As they say, “Jack of all trades yet a master of none”. While some may try to deny the facts, this is often the reality of a translator, if not as a constant, then at least as a common state within their profession. Language is immeasurable, as is what we can do with it. That means the translator can receive texts of all kinds, and depending on their experience and training, they’ll be more or less qualified.
Let’s be honest: no-one can know everything. An audiovisual translator who is exposed to the digressions of a mad scientist won’t have studied molecular biology at university. The problem becomes bigger when, two episodes later – let’s say four working days later -, molecular biology makes a run for it because the mad scientist is singing the virtues of quantum physics over the Newtonian tradition. If the poor translator’s next project is a legal drama, this unsung hero could become someone who everyone wants on their Trivial Pursuit team.
The world is accelerating. Specialisations are soaring. Nowadays, general knowledge and internet access aren’t enough to, in professional terms, pretend that we speak the language of dozens of specialisations that we don’t know about. Not even keeping up-to-date with the news in technical, scientific and legal fields can guarantee outstanding knowledge in all their branches: for example, familiarisation with the vocabulary associated with selective serotonin reuptake inhibitors (SSRIs), doesn’t imply the same level of knowledge of new cognitive-behavioural therapy strategies in treating depression. And that’s without leaving a field that is, in principle, as well enclosed as a mental illness can be.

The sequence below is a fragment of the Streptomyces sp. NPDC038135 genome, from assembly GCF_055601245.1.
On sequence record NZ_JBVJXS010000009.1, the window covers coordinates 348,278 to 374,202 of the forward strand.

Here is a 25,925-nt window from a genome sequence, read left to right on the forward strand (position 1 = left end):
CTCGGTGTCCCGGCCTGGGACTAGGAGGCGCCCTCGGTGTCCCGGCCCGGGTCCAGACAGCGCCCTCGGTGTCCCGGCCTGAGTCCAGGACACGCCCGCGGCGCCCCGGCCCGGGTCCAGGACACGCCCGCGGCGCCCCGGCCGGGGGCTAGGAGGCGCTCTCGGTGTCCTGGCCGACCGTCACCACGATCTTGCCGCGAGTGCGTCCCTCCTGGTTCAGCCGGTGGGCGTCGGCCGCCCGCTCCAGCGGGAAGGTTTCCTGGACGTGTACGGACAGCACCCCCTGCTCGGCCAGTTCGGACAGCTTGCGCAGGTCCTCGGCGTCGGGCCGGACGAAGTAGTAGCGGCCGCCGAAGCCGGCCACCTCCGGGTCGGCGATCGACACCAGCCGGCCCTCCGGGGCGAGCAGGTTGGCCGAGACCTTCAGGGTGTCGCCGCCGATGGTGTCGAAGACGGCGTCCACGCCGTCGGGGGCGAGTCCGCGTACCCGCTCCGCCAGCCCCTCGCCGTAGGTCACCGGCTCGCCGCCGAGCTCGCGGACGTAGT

THE AGE OF COLLABORATIVE KNOWLEDGE
The birth of Wikipedia, aside from the criticism it could receive if we decided to dig deeper, was a milestone in the history of knowledge. Expert minds in the most diverse fields would collaborate on a project of colossal dimensions so that anyone eager to learn could have the information about their area of study however and wherever they wanted. When knowledge grows and specialisations grow into smaller and more secretive branches, the person becomes unable to retain everything: only a network of experts can do so.
Nowadays, there doesn’t seem to be anything strange about that. However, it wasn’t until the proliferation of web 2.0 that this access to collaborative knowledge became possible thanks to technological advances and the participation of a large user base. Many of us would be unable to imagine the present without all the effects of this thirst to share what we know: open university courses, free courses with higher education content, the digitalisation of printed resources, the rise of outreach on platforms such as YouTube and the new wave of content creators are some examples. Maybe Minecraft and D&D won’t save the world from the evil that threatens it, but both can be considered specialisations as noble and complex as tailoring.